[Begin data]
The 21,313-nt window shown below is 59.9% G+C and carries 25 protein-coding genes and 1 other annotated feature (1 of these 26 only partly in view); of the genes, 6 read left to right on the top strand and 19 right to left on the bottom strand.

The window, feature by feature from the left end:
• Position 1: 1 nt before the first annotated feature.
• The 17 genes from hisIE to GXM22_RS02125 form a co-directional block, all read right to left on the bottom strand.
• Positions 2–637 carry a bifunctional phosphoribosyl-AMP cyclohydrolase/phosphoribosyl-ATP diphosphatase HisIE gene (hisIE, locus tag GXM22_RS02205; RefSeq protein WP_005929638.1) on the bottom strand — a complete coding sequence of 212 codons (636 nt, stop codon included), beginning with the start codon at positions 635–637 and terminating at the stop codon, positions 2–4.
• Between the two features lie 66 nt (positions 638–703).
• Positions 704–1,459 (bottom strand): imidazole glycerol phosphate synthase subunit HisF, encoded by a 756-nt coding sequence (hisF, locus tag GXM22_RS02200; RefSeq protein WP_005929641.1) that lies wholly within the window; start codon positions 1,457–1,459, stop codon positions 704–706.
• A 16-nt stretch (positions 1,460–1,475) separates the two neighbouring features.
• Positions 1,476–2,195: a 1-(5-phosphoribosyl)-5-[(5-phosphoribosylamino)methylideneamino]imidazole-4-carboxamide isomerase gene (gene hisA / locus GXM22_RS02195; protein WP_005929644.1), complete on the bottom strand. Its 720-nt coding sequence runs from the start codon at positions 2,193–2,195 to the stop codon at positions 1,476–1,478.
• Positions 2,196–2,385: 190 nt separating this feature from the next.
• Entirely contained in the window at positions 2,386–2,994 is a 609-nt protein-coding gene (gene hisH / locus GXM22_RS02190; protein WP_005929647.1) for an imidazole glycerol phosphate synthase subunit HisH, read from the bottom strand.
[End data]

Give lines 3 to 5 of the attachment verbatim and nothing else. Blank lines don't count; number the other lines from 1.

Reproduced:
• Position 1: 1 nt before the first annotated feature.
• The 17 genes from hisIE to GXM22_RS02125 form a co-directional block, all read right to left on the bottom strand.
• Positions 2–637 carry a bifunctional phosphoribosyl-AMP cyclohydrolase/phosphoribosyl-ATP diphosphatase HisIE gene (hisIE, locus tag GXM22_RS02205; RefSeq protein WP_005929638.1) on the bottom strand — a complete coding sequence of 212 codons (636 nt, stop codon included), beginning with the start codon at positions 635–637 and terminating at the stop codon, positions 2–4.